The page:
You may have seen the recent controversy regarding the government's reforms to criminal legal aid - the system that ensures anybody who is accused of a crime can get access to proper legal representation. It's a vital system, but the government have now pushed through some major changes in an effort to save money.
Every year, hundreds of people will stand trial in court accused of crimes they didn't commit, and in that situation people want to know that legal assistance is readily available so they can defend themselves against the resources of the state. Knowing that is a vital guarantee for any open and fair justice system.
I'm worried that by placing a limit on who can access legal aid, and requiring financial contributions in some circumstances, more people will risk defending themselves in court. That can't possibly be a good thing for fair justice in Scotland.
The government's budget for the next financial year passed just before parliament's recent recess, but not without some controversy. I voted against the spending plans - in my mind, they simply don't represent the best way to spend your money.
One of the key demands we made was to extend free nursery care to more two-year-olds. We also wanted to see £34 million of cuts to the college budget reversed. Neither of these things happened.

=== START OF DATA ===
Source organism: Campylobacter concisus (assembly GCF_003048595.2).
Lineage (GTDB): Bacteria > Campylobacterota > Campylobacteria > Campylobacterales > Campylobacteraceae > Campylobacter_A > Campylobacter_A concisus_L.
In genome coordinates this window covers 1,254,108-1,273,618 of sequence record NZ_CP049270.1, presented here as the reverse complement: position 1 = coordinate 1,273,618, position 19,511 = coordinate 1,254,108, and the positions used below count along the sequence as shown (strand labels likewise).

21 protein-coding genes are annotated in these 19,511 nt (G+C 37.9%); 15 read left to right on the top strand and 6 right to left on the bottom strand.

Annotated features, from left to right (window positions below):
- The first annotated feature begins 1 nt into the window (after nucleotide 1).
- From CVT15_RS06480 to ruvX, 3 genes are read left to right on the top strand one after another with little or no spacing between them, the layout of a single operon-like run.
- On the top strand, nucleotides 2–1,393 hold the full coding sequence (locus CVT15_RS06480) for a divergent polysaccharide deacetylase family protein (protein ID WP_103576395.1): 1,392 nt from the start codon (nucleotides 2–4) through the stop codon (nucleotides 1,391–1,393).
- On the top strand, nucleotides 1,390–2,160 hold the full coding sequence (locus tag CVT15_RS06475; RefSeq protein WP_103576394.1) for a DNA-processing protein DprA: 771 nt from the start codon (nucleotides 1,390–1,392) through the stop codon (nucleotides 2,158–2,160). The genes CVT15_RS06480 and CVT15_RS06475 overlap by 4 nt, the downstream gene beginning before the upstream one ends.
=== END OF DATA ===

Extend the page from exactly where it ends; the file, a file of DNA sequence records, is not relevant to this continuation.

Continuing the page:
I also voted against the government's local government spending plans. For years the North East has been badly underfunded, and unfortunately it seems set to continue in 2013. I'm going to be working closely with local councillors to put pressure on the government to change that next year and hopefully ensure that we get our fair share.
A new Bill will shortly be coming to parliament that looks to deal with irresponsible parking - a Bill that I've already given my support to. It might seem a minor thing to some people, but I've frequently had contact from constituents whose lives are affected by people parking on pavements.
It's a particular problem, of course, for blind and partially-sighted, elderly and disabled people, but no doubt we all know of a particular trouble spot. The Bill should give councils the power they need to deal with the problem.
Finally, I want to offer my congratulations to Young Farmers Scotland who are celebrating their 75th anniversary. It's such an important network for so many people in our local rural communities, so here's to another 75 years and more.